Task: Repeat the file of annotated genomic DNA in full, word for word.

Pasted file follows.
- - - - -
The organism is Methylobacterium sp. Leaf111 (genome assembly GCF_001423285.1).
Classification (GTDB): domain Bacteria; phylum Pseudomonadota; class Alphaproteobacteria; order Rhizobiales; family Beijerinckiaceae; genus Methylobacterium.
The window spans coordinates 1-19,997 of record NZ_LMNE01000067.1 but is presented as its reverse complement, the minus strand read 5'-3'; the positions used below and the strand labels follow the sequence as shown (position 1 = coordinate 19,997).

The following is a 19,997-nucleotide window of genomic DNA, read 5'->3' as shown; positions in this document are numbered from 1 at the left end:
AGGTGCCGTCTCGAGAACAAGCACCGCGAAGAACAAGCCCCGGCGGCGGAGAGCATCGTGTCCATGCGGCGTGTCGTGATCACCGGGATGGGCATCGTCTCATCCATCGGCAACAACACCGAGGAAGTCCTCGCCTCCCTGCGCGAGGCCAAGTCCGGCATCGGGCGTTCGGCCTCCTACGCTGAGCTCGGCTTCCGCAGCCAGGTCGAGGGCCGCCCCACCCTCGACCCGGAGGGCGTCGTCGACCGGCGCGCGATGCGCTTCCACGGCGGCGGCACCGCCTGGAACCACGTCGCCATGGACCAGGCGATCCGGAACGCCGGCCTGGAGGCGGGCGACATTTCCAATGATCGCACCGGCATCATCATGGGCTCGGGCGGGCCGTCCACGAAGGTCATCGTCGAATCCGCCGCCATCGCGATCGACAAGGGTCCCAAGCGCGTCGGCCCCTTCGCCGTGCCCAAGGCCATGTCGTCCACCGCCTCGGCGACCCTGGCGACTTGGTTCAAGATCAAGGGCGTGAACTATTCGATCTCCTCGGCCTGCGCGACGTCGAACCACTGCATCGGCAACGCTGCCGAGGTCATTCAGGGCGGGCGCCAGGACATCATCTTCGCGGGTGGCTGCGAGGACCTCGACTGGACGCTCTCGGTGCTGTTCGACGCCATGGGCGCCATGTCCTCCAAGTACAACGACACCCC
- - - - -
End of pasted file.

The organism is Methylobacterium sp. Leaf111 (genome assembly GCF_001423285.1).
Classification (GTDB): domain Bacteria; phylum Pseudomonadota; class Alphaproteobacteria; order Rhizobiales; family Beijerinckiaceae; genus Methylobacterium.
The window spans coordinates 1-19,997 of record NZ_LMNE01000067.1 but is presented as its reverse complement, the minus strand read 5'-3'; the positions used below and the strand labels follow the sequence as shown (position 1 = coordinate 19,997).

The following is a 19,997-nucleotide window of genomic DNA, read 5'->3' as shown; positions in this document are numbered from 1 at the left end:
AGGTGCCGTCTCGAGAACAAGCACCGCGAAGAACAAGCCCCGGCGGCGGAGAGCATCGTGTCCATGCGGCGTGTCGTGATCACCGGGATGGGCATCGTCTCATCCATCGGCAACAACACCGAGGAAGTCCTCGCCTCCCTGCGCGAGGCCAAGTCCGGCATCGGGCGTTCGGCCTCCTACGCTGAGCTCGGCTTCCGCAGCCAGGTCGAGGGCCGCCCCACCCTCGACCCGGAGGGCGTCGTCGACCGGCGCGCGATGCGCTTCCACGGCGGCGGCACCGCCTGGAACCACGTCGCCATGGACCAGGCGATCCGGAACGCCGGCCTGGAGGCGGGCGACATTTCCAATGATCGCACCGGCATCATCATGGGCTCGGGCGGGCCGTCCACGAAGGTCATCGTCGAATCCGCCGCCATCGCGATCGACAAGGGTCCCAAGCGCGTCGGCCCCTTCGCCGTGCCCAAGGCCATGTCGTCCACCGCCTCGGCGACCCTGGCGACTTGGTTCAAGATCAAGGGCGTGAACTATTCGATCTCCTCGGCCTGCGCGACGTCGAACCACTGCATCGGCAACGCTGCCGAGGTCATTCAGGGCGGGCGCCAGGACATCATCTTCGCGGGTGGCTGCGAGGACCTCGACTGGACGCTCTCGGTGCTGTTCGACGCCATGGGCGCCATGTCCTCCAAGTACAACGACACCCC